How is upper gastrointestinal (GI) bleeding in children older than 2 years treated?

Updated: Dec 19, 2018
  • Author: Wayne Wolfram, MD, MPH; Chief Editor: Robert K Minkes, MD, PhD  more...
  • Print
Answer

Esophageal varices result from portal hypertension, regardless of the age group. Once the diagnosis of gastric or esophageal varices has been confirmed, treatment is initiated. Most bleeding episodes stop spontaneously and respond to blood products and careful monitoring.

Pharmacologic therapy, administered as necessary, is directed at reducing portal venous blood flow. Vasopressin, octreotide, and beta blockers have been used systemically to control bleeding varices.

Balloon tamponade with a Sengstaken-Blakemore or Minnesota tube has yielded up to an 80% success rate in controlling bleeding varices, but rebleeding and serious complications, such as pressure necrosis or misplacement, make this technique less useful.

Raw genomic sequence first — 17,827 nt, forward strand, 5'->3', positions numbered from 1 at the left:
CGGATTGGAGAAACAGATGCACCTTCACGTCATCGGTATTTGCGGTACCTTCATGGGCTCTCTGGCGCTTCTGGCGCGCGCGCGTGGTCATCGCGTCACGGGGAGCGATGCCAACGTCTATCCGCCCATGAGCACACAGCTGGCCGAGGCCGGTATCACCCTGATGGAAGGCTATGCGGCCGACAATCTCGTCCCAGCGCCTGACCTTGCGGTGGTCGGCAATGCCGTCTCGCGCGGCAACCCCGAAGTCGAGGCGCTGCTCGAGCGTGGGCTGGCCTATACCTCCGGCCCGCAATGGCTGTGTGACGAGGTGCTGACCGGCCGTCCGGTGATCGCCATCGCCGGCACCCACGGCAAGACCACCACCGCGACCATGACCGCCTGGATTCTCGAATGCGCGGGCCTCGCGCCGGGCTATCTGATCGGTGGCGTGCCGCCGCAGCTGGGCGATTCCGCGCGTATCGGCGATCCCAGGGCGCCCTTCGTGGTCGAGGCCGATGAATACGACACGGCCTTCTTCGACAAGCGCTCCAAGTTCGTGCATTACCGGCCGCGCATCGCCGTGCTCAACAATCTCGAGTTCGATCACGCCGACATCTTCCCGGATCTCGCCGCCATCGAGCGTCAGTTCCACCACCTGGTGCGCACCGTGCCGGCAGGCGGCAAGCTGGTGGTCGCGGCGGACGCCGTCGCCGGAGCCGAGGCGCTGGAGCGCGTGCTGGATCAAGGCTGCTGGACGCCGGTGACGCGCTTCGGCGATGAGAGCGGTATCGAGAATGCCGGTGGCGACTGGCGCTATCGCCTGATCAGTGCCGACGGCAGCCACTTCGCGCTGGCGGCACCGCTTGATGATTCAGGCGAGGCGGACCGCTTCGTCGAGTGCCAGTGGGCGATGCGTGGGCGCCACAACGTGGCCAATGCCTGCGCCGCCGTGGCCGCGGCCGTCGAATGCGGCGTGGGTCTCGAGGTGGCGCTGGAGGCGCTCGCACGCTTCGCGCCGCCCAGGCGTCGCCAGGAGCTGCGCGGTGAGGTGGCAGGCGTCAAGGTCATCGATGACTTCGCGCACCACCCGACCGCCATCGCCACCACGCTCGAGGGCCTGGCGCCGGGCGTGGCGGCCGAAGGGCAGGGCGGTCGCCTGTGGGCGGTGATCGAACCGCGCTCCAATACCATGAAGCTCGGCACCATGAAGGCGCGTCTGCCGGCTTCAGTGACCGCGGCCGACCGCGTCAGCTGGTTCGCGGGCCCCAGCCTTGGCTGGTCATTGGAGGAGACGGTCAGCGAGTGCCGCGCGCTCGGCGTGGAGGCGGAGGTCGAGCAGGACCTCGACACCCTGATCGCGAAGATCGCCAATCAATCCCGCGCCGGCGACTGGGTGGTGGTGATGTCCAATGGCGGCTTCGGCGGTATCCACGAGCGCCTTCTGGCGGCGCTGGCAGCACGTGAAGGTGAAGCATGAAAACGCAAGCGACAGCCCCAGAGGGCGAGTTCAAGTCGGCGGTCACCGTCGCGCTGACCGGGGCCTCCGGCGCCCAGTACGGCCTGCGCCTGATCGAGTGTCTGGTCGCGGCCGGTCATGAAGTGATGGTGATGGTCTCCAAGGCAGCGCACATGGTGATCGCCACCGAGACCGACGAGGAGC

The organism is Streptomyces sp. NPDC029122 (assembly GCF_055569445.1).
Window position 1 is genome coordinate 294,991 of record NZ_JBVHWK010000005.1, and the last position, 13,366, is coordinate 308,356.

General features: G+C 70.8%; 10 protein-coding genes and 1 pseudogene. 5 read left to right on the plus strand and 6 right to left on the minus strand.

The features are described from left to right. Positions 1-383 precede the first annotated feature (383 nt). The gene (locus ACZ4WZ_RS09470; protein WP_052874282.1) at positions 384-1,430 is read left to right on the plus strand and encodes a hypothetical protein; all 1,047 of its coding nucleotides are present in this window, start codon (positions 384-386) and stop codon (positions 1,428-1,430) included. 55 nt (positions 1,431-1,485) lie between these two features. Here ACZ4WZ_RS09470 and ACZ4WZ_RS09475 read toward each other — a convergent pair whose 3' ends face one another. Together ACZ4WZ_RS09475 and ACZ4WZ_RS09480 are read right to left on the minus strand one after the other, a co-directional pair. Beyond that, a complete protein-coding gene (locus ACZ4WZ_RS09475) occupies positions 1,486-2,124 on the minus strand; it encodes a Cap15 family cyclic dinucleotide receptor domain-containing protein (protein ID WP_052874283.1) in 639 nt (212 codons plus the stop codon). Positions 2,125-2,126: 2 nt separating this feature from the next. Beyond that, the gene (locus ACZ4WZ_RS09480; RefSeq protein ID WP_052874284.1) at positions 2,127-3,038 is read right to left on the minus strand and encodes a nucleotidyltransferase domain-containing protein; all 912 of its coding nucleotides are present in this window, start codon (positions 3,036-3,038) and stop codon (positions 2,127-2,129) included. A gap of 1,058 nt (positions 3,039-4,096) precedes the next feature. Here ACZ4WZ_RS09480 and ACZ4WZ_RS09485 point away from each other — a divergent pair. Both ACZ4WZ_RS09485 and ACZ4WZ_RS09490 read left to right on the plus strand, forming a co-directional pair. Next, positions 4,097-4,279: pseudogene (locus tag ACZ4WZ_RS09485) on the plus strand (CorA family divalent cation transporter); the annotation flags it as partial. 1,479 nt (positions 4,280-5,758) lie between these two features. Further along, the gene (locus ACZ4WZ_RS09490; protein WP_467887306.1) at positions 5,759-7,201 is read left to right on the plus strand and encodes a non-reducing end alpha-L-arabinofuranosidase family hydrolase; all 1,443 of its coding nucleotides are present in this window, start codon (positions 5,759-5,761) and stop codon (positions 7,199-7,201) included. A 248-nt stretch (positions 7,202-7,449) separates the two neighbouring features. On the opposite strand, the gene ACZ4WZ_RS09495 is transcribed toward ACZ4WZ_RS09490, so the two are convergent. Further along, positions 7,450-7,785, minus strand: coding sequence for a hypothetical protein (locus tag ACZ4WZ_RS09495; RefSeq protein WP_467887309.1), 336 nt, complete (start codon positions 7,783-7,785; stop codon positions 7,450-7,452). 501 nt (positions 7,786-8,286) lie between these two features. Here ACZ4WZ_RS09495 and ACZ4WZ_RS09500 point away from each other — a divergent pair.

Endoscopic sclerotherapy with injection of sodium morrhuate controls bleeding with a success rate of 90%-95%. Generally, endoscopic sclerotherapy is repeated at 2- to 4-week intervals after the acute bleed to prevent recurrence.

Variceal banding offers results at least comparable to sclerotherapy but is more difficult to perform in children because of the smaller size of the esophagus.

In the approximately 20% of cases in which conservative management fails (defined by multiple transfusion requirements or an inability to maintain hemodynamic stability) with combined pharmacotherapy and endoscopic treatments, shunt and non-shunt surgeries are the definitive treatment.

For intrahepatic portal hypertension, TIPS provides temporary decompression of the intrahepatic portal vein into the hepatic veins. Surgical portosystemic or portoportal shunts are reserved for refractory cases and/or when liver transplantation is not an option.

Nonshunt operations include esophageal transaction and devascularization of the gastroesophageal varices (Sugiura procedure), but neither is commonly performed.

A study reviewed the diagnosis and management of upper gastrointestinal bleeding in children. The study determined that after the diagnosis is established, the physician should start a proton pump inhibitor or histamine 2 receptor antagonist in children with upper gastrointestinal bleeding. The study added that consideration should also be given to the initiation of vasoactive drugs in all children in whom variceal bleeding is suspected. [10]


Did this answer your question?
Additional feedback? (Optional)
Thank you for your feedback!